Book Review: The Fussy Cut Sampler

The Fussy Cut Sampler: 48 Quilt Blocks from Your Favorite FabricsThe Fussy Cut Sampler: 48 Quilt Blocks from Your Favorite Fabrics by Nichole Ramirez

On first glance, this is a block dictionary. In leafing through the book, I see some classic blocks and others that appear to be modern adaptations of classics. The difference is the fussy cutting and the modern fabrics.

The book has twelve chapters, and starts with acknowledgements (pg.3) and a table of contents (pg.4) and an introduction (pg.5) . The introduction (pg.5) is not included in the table of contents. The introduction starts with an explanation of fussy cutting, “fussy cutting takes that one step further, adding interesting novelty prints, stripes, text, and other designs to your selection process, then determining the right way to cut them to showcase that portion of the fabric” (pg.5). The definition isn’t as clear as it could be, but it is useful and with the illustrations later in the book, even a novice can get the idea.

The following section (pg.5-6) is all about the authors and their approaches. The sidebars at the end are a bit of a non-sequitur but useful “Focal point: determining which portion of the block will be the main attraction, where you want to draw the most attention to ” (pg.6). Dangling participles are scattered throughout the text and are not part of my writing or review. 😉

The Anatomy of a Block is short section (pg.7) showing where background fabrics and fussy cut fabrics are placed. The section doesn’t demand the maker place fabrics in the locations they indicate, but that is the implication and the authors don’t mention moving patches around to get a different look. One thing I have noticed in the modern quiltmaking movement is the way shifting the foreground and the background can make classic blocks look fresh and new. Experiment!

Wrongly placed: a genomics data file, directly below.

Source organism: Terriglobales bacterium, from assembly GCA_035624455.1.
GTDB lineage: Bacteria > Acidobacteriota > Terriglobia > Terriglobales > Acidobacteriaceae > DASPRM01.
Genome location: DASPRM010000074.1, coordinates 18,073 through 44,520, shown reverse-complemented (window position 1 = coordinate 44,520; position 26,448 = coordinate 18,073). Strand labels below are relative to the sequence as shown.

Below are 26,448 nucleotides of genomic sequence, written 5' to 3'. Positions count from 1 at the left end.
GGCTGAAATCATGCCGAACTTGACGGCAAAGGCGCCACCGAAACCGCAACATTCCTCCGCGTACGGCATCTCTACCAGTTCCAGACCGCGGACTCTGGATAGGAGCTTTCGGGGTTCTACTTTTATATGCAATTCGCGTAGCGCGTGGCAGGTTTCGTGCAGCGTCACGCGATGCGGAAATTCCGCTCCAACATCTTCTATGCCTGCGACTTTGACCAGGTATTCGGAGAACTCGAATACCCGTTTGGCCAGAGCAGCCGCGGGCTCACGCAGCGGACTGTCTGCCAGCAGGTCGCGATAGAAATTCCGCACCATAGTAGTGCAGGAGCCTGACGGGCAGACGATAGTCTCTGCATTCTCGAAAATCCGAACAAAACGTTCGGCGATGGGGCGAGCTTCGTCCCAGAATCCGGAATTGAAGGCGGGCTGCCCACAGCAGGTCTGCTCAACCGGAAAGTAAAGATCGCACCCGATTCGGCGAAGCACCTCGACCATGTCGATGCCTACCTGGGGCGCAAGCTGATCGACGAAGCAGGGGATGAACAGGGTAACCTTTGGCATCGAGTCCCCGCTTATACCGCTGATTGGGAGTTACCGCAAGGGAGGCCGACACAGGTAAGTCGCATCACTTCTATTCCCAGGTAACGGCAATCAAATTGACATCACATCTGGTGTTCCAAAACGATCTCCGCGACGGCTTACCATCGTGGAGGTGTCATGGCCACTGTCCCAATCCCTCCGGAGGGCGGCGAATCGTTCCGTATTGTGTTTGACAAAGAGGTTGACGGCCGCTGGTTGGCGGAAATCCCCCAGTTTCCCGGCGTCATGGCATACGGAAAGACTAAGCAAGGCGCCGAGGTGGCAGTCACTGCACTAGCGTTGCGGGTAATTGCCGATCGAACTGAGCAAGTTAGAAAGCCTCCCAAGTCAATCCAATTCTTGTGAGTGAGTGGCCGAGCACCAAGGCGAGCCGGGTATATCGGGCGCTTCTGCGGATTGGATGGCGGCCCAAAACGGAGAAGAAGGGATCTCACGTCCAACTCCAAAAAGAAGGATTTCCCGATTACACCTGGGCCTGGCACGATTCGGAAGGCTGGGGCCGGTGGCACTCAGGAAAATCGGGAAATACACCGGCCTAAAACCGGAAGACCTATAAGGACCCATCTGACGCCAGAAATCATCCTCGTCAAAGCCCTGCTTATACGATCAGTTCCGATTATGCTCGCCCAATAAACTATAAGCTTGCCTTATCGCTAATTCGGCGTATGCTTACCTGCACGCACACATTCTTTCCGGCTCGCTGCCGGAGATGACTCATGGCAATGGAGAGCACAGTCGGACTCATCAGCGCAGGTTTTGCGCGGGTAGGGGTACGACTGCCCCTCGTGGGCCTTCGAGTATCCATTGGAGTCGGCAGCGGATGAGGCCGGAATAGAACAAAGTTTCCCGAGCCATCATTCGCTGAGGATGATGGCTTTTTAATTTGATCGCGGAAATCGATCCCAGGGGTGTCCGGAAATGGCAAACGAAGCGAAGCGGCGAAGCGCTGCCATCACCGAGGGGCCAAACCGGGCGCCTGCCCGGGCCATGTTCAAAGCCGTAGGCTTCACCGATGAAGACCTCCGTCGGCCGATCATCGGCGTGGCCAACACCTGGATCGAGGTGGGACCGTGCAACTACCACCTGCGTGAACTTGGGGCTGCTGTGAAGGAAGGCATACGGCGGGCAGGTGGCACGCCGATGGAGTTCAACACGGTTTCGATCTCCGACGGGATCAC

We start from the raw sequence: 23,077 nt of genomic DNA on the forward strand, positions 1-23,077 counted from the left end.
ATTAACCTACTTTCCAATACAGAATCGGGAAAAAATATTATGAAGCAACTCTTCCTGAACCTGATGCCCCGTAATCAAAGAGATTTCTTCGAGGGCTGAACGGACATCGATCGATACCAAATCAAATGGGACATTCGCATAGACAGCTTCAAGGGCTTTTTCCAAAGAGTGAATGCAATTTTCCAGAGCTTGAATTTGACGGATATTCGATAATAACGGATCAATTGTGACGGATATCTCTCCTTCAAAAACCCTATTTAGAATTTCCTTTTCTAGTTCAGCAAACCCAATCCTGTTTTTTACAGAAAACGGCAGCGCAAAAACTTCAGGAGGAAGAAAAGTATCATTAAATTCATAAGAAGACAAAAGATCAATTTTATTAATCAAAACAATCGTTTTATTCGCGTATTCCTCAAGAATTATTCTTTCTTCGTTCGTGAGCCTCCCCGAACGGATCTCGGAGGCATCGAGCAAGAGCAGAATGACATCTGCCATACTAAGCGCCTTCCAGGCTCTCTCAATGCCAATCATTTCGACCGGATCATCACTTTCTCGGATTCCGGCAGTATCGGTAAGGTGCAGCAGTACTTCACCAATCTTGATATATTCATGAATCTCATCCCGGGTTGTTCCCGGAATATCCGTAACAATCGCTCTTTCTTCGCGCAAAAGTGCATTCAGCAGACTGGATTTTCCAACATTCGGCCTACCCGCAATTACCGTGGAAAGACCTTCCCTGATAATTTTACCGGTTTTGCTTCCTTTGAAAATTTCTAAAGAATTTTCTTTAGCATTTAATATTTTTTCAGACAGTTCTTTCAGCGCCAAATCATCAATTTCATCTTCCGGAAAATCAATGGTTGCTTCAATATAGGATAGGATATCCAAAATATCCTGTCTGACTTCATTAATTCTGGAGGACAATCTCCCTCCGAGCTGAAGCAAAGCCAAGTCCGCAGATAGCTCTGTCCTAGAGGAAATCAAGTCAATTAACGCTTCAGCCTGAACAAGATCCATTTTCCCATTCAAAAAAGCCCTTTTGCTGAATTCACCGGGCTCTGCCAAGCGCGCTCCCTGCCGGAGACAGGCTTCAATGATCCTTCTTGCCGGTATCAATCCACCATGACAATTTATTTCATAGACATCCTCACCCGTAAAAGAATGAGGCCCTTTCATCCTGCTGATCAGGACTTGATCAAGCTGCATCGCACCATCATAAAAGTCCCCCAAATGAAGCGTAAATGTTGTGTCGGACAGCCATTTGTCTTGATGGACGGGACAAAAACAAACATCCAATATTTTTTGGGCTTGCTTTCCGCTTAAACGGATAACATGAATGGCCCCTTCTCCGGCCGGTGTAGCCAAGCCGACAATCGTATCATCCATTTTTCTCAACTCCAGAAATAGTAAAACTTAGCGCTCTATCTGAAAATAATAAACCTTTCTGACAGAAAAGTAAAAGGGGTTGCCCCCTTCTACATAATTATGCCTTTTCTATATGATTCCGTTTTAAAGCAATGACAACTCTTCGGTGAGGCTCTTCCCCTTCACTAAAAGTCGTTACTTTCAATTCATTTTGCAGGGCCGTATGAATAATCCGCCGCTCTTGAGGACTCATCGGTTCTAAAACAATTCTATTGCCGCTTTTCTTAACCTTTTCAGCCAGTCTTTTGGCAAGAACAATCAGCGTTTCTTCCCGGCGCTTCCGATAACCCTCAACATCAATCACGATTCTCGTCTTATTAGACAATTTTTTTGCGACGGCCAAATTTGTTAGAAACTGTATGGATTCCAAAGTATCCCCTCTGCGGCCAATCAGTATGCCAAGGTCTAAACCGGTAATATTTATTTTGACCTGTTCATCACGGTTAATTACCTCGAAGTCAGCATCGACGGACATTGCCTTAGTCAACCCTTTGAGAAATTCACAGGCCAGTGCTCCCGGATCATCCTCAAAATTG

The introduction to using fabrics makes assumptions about all quiltmakers (pg.7), which gets on my nerves, because we are all different, have different tastes and use fabrics in our own ways. It is followed with a useful couple of pages that includes descriptions of framing, directionality, using a design wall (pg.8), seam allowance and fabric repeats (pg.9). There is also a handy illustration defining types of motifs, such as one-way, tossed and geometrics (pg.9), which are standard terms used in fabric design.

Block basics talks about making blocks one at a time (single cut basics). The authors rightly state “since the focus of this book is to isolate motifs, some of the speed cutting and piecing you may be familiar with may not be appropriate” (pg.10). This is key. Sometimes speed cutting is not appropriate to achieve a certain effect.

There is half a page on finishing your quilt, which starts out with a note that Lucky Spool has a free downloadable PDF of quiltmaking basics. Hallelujah! Half a page does not even begin to deal with the intricacies of backing or quilting much less bindings. There is an entire book called Happy Endings, after all!

Most of the tools displayed in the Favorite Tools section (pg.12-13) are regular quiltmaking tools that most of us use. There are a few interesting additions that one doesn’t see in every book such as Flatter and freezer paper.

Chapter 1 is called Background Basics. The introduction to this chapter talks about using light colored or low volume fabrics in backgrounds. Keep in mind that you can successfully use a variety of different colors such as black or bright colors as background as well. I often use colors as backgrounds, as I did in my Punk Rock Quilt and the Wonky Nine Patch quilt. Funnily enough the first block (pg.16) in the book uses a dark background. Branch out and use your color wheel to help boost your confidence.

I find it important to use tools and supplies that I know and trust. “Elisabeth often draws the required 1/4″ seam allowance onto her fabric using an erasable pen” (pg.16). Be well informed before using this type of pen. Reports of the markings coming back as well as damaging the fabric years later where the pen was used are prevalent. I don’t use anything chemical to mark my quilts. My preferences are chalk pencils, such as Sewline pencils, because the marks can be brushed or easily washed away.

There are several different versions of the example block, which I always like to see (pg.16-17) because it shows the reader the possibilities. You do not have have use the same fabric or colors that the authors used! Make blocks and quilts your own! The subsequent blocks cover half square triangles (pg.18-19) in various configurations. There is a sidebar about directionality (pg.19) that I think is very helpful.